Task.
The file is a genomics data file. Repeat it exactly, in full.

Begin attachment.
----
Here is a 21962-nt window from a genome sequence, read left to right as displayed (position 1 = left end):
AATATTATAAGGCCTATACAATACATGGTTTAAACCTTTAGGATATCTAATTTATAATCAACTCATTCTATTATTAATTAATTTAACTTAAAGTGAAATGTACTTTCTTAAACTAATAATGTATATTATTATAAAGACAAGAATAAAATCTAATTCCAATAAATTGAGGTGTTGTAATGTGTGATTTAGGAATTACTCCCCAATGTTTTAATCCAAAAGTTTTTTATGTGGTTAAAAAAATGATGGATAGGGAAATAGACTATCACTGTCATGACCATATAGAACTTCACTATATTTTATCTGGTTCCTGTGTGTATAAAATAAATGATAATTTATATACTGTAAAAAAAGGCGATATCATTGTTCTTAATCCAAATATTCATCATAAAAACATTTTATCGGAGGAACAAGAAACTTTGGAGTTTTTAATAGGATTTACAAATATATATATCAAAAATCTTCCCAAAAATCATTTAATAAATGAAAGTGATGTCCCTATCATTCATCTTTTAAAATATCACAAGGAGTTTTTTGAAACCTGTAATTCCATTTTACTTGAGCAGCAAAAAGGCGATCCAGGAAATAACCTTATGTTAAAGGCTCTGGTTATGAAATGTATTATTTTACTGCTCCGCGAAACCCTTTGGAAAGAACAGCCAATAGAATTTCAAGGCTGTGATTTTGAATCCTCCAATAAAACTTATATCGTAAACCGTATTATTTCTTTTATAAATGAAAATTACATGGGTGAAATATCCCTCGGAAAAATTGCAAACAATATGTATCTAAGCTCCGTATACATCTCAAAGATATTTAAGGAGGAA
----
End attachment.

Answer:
Here is a 21962-nt window from a genome sequence, read left to right as displayed (position 1 = left end):
AATATTATAAGGCCTATACAATACATGGTTTAAACCTTTAGGATATCTAATTTATAATCAACTCATTCTATTATTAATTAATTTAACTTAAAGTGAAATGTACTTTCTTAAACTAATAATGTATATTATTATAAAGACAAGAATAAAATCTAATTCCAATAAATTGAGGTGTTGTAATGTGTGATTTAGGAATTACTCCCCAATGTTTTAATCCAAAAGTTTTTTATGTGGTTAAAAAAATGATGGATAGGGAAATAGACTATCACTGTCATGACCATATAGAACTTCACTATATTTTATCTGGTTCCTGTGTGTATAAAATAAATGATAATTTATATACTGTAAAAAAAGGCGATATCATTGTTCTTAATCCAAATATTCATCATAAAAACATTTTATCGGAGGAACAAGAAACTTTGGAGTTTTTAATAGGATTTACAAATATATATATCAAAAATCTTCCCAAAAATCATTTAATAAATGAAAGTGATGTCCCTATCATTCATCTTTTAAAATATCACAAGGAGTTTTTTGAAACCTGTAATTCCATTTTACTTGAGCAGCAAAAAGGCGATCCAGGAAATAACCTTATGTTAAAGGCTCTGGTTATGAAATGTATTATTTTACTGCTCCGCGAAACCCTTTGGAAAGAACAGCCAATAGAATTTCAAGGCTGTGATTTTGAATCCTCCAATAAAACTTATATCGTAAACCGTATTATTTCTTTTATAAATGAAAATTACATGGGTGAAATATCCCTCGGAAAAATTGCAAACAATATGTATCTAAGCTCCGTATACATCTCAAAGATATTTAAGGAGGAA